Exploring Prehistoric Life
Scientists have peered into the brain of a prehistoric creature that lived around 520 million years ago. Fifteen fossils of the ancient predator were recently discovered in Greenland, which had fortunately escaped the ravages of time and elements.
A clawed, flightless bird that went extinct in New Zealand in the late 13th century might be brought back to life, claim scientists at Harvard University.
The question of whether this dino-bird was an elaborately feathered ground dweller, a glider, or an active flyer has fascinated paleontologists for many years.
The little bush moa inhabited parts of New Zealand and went extinct in the late 13th century as a result of overhunting.
A University of Pennsylvania paleontologist has described a 5.5 million-year-old fossil species of turtle from eastern Tennessee.
Paleontologist Robert Gay’s quest to find the fossilized remains of an ancient phytosaur, a primitive ancestor to crocodiles, turned into something much larger last summer when he came upon a major trove of...
A groundbreaking new technique for studying lake sediments can tell scientists more about the frequency and intensity of past and future insect epidemics, their impact on the forest environment and how they are linked to climate change.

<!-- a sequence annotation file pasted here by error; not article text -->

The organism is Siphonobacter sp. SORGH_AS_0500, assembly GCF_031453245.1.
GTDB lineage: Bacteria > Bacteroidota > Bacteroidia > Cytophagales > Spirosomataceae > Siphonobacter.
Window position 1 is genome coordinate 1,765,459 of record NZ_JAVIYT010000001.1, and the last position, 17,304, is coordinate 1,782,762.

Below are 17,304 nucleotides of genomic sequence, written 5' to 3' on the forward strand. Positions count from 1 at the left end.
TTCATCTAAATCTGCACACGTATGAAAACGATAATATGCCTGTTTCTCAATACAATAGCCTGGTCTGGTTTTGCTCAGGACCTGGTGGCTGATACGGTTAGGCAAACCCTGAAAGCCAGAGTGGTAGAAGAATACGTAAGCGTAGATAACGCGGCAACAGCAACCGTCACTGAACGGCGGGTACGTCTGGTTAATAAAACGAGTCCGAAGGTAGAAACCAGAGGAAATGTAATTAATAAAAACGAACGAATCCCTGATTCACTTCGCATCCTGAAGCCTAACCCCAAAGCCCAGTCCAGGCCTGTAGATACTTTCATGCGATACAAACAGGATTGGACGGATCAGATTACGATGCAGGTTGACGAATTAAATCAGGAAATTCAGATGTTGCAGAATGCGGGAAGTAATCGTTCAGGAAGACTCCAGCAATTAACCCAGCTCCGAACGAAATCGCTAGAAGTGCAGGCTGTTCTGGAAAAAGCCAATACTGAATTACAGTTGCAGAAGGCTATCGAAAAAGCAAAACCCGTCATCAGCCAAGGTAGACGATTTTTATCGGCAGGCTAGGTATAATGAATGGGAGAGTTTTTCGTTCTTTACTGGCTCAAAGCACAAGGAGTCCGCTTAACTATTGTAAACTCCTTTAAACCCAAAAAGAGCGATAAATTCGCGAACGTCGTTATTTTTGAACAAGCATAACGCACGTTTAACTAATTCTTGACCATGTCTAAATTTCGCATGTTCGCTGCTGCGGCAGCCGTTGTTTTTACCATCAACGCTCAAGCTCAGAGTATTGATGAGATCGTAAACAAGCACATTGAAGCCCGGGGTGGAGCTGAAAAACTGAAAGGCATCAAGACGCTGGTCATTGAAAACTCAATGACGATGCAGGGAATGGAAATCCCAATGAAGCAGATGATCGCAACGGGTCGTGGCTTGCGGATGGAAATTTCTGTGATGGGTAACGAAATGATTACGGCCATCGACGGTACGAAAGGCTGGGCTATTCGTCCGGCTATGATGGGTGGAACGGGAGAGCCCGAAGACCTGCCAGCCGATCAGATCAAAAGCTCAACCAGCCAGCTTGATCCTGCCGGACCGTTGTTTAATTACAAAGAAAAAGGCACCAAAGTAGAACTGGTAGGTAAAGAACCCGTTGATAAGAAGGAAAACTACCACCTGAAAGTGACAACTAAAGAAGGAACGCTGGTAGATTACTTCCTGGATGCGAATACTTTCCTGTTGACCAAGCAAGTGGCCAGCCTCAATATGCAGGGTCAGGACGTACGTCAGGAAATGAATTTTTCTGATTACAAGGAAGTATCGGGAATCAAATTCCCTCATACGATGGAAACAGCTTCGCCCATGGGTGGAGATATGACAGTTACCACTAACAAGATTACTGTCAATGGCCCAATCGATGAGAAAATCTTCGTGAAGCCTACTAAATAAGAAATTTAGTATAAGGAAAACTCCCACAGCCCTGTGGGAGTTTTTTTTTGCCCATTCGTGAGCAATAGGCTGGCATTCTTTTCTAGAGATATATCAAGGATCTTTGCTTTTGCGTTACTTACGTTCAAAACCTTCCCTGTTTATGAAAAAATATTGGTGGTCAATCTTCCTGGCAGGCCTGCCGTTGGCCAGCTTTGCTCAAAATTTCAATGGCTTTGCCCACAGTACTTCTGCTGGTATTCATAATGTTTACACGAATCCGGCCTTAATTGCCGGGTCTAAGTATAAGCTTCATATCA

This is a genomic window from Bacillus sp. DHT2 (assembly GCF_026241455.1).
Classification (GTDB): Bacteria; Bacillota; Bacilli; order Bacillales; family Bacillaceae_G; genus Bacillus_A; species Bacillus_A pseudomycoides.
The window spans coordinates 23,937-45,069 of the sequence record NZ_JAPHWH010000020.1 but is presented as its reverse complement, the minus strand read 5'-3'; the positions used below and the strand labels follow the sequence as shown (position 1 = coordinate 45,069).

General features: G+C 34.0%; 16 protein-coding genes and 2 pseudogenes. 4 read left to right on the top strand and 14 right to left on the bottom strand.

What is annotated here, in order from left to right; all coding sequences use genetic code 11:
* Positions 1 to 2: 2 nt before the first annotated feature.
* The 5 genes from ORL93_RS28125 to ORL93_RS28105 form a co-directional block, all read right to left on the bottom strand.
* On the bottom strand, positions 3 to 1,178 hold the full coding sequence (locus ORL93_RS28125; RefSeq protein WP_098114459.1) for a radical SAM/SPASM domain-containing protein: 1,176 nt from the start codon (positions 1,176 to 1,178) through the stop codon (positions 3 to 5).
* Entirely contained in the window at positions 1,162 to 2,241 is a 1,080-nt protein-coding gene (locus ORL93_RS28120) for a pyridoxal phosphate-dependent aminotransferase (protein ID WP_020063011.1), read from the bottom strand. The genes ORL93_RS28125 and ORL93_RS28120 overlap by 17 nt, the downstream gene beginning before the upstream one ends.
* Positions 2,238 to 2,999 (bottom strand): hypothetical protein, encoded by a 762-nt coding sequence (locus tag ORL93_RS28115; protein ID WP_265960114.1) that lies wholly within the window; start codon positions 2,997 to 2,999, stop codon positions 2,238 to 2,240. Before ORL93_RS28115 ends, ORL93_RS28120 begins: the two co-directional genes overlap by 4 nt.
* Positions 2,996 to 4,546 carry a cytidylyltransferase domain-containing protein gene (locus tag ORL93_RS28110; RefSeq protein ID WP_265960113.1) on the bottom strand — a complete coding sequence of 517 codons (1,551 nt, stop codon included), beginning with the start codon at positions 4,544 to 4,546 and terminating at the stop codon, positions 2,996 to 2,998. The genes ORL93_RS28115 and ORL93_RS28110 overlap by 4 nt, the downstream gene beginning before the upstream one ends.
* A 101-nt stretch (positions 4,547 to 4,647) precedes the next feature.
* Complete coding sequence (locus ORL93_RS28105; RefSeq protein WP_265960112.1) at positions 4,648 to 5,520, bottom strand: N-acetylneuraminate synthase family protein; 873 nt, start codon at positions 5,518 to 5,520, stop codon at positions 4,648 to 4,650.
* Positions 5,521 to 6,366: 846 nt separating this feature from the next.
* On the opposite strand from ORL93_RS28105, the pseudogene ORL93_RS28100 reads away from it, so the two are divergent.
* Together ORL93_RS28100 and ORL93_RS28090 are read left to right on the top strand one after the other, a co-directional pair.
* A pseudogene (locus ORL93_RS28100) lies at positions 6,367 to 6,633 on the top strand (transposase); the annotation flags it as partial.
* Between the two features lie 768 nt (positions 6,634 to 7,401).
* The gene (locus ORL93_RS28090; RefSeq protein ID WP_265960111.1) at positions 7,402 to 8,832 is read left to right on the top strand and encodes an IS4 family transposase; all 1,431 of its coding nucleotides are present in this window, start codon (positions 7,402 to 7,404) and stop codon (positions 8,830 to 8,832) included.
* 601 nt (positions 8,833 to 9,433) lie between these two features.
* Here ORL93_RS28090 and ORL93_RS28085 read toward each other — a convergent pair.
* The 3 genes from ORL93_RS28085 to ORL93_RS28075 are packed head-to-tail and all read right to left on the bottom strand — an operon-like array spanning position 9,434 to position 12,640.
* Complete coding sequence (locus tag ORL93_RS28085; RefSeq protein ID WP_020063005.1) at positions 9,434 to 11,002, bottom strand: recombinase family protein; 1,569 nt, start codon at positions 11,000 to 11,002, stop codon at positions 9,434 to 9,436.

The mechanics of a dinosaur’s massive body can be hard to understand because scientists cannot watch them in motion, but birds are helping to solve the mystery that cannot be unraveled with fossils alone.
Ankylosaurs are odd-looking, even by dinosaur standards: They’re squat and fat, with armored backs and, usually, tail clubs. But for many...
Named Trachemys haugrudi, the ancient reptile was a fairly small turtle, not more than 10 inches (25 cm) in total shell length, smaller than the extant red-eared slider turtle (Trachemys scripta elegans).